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Tesla's autonomous driving technology continues to improve, but as with all new things that are ahead of their time, the media dives into full panic mode when something goes wrong. But what about when something goes right?
Joshua Neally from Branson, Missouri was driving his Model X electric car when the Autopilot feature helped him get to a hospital without crashing his car, or worse. Slate reports: "Neally was about 5 miles out of Springfield, near a set of interchanges just beginning to clog with merging vehicles, when he felt something coil and stiffen in his abdomen. At first he thought it was a pulled muscle. But the pain forked upward from his stomach, he said, until it felt like "a steel pole through my chest." When it refused to subside, Neally remembers calling his wife and agreeing through gasps that he should probably go to the emergency room".
When Neally experienced the pain, he was quick to react by enabling the Model X's Autopilot technology, which helped him get through the heavy traffic. Tesla's autonomous driving technology only works on highways for now, so Neally needed to drive the shorter distance to the hospital, while Autopilot handled over 20 miles of highway driving.
Tesla founder Elon Musk has said that the company is working on some exciting stuff in its autonomous technology sector, with Musk saying: "Full autonomy is going to come a lot faster than anyone thinks it will. And what we've got coming is going to blow people's minds. I mean, it blows my mind".
The company has increased the production of electric vehicles to 2000 per week, with the company making 14,402 vehicles in Q2 2016, an increase of 43% over the same three-month period of 2015. Around 2/3 of those vehicles were the Model S vehicles, while 4638 of those sales were the higher-end Model X SUV models. For the whole of 2016, Tesla has made 18,345 electric vehicles, short of their 20,000 goal by the first half of the year.
Tesla's upcoming Model 3 is planned to hit the production line on July 1, 2017 but it might get pushed back a few weeks or a month through issues with suppliers.
Tesla has committed to its plans of being the world leader in electric vehicle and battery technology, and has now increased that power by acquiring Solar City for $2.6 billion.
The new merged business will sell solar panels, Powerwall batteries that store the collected energy from the sun, and the electric cars like the Model S. Elon Musk did promise in his "Master Plan Part Deus" two weeks ago that we would see an "end-to-end clean energy" solution - doing what no other companies are doing right now.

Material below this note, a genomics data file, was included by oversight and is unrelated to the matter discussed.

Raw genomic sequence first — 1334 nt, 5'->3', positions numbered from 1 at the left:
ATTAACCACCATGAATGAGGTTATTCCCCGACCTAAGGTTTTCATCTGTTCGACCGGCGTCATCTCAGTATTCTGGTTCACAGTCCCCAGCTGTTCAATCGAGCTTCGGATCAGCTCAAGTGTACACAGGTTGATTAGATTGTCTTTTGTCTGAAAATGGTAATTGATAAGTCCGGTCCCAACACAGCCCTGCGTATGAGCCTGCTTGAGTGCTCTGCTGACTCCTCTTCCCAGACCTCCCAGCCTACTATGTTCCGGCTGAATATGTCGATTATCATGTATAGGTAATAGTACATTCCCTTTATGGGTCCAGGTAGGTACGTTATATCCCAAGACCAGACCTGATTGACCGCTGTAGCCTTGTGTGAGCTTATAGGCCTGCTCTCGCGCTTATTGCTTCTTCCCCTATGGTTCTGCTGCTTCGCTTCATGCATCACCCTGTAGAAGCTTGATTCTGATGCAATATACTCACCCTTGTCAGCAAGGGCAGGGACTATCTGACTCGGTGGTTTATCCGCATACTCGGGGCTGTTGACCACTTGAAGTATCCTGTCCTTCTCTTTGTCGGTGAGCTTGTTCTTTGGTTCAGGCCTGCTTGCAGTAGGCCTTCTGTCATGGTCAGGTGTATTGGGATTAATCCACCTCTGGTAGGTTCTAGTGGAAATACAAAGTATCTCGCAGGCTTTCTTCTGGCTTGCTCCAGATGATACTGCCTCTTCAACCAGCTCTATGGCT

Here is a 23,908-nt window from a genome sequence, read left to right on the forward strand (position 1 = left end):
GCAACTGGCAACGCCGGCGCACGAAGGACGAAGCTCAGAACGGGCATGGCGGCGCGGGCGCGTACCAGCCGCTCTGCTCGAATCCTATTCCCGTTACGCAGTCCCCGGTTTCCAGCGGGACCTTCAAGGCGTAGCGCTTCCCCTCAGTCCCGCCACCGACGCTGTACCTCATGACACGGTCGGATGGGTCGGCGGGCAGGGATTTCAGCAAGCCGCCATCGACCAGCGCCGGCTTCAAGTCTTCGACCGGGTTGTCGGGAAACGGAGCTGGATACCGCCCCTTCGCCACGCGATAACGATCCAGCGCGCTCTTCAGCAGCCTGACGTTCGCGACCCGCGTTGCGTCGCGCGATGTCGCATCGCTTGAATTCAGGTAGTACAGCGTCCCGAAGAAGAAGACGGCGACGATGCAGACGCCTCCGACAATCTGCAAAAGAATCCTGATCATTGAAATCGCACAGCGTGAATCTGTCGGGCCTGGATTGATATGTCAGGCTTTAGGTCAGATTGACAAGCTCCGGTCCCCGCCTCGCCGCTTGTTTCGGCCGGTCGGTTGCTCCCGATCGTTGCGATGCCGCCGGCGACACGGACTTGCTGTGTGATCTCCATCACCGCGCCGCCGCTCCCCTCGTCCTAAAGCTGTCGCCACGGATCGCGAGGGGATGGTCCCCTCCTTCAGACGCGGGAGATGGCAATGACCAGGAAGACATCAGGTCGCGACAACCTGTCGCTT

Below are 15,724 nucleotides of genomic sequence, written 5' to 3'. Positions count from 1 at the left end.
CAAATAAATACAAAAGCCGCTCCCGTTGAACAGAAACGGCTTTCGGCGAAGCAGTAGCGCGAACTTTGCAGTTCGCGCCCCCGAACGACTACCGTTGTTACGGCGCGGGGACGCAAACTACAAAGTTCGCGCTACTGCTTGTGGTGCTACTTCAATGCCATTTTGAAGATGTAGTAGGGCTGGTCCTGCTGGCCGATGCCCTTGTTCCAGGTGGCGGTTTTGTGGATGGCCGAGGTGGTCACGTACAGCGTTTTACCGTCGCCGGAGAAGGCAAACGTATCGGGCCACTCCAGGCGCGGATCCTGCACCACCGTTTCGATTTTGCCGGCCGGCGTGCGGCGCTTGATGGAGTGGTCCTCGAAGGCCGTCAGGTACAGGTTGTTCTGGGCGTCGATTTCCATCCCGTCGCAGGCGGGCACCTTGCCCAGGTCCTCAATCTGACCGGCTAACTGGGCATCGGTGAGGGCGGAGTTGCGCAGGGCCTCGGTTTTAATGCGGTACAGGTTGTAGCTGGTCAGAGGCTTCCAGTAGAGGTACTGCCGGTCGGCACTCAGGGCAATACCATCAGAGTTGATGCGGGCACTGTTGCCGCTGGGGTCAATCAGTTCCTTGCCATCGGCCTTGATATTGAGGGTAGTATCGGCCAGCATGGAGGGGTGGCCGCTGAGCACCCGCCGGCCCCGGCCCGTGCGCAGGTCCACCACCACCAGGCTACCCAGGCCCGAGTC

Solar City recently said it will introduce an "integrated solar and storage offering", and a new solar product that is "focused on the 5 million new roofs installed each year in the US". Musk has said that any merger wouldn't cause issues for its plans on the Model 3 EV and Gigafactory, with the latter just opening recently.
When you hear the name Tesla you don't exactly think drag racing, but Autocar did, and so decided to pit the Tesla Model S P85D against supercar McLaren 650S. It's not exactly a fair fight: the latter is more than twice the price, and the Tesla has the advantage on the wet track, but nonetheless, it makes for a good watch.
As you can see, the Tesla puts up a good fight, proving it has more speed than it has any right to, or more than you might think it would, at least, thanks in part to its electric motor and extremely high 0-60 acceleration. The McLaren is no slouch either, boasting 641bhp, a lighter body, and launch control.
7-Eleven has just delivered its first package of goods with a drone, in the first FAA-approved drone delivery taking place in Reno, Nevada earlier this month.
On July 11, Flirtey flew an autonomous drone a mile from a 7-Eleven to a private home in Reno, with the delivery including a chicken sandwich, donuts, coffee, candy, and Slurpees - awesome, huh? The goods were packaged into two containers, which were flown separately. When they arrived, each contained was lowered to the ground by the drone, and then the homeowners grabbed the goods.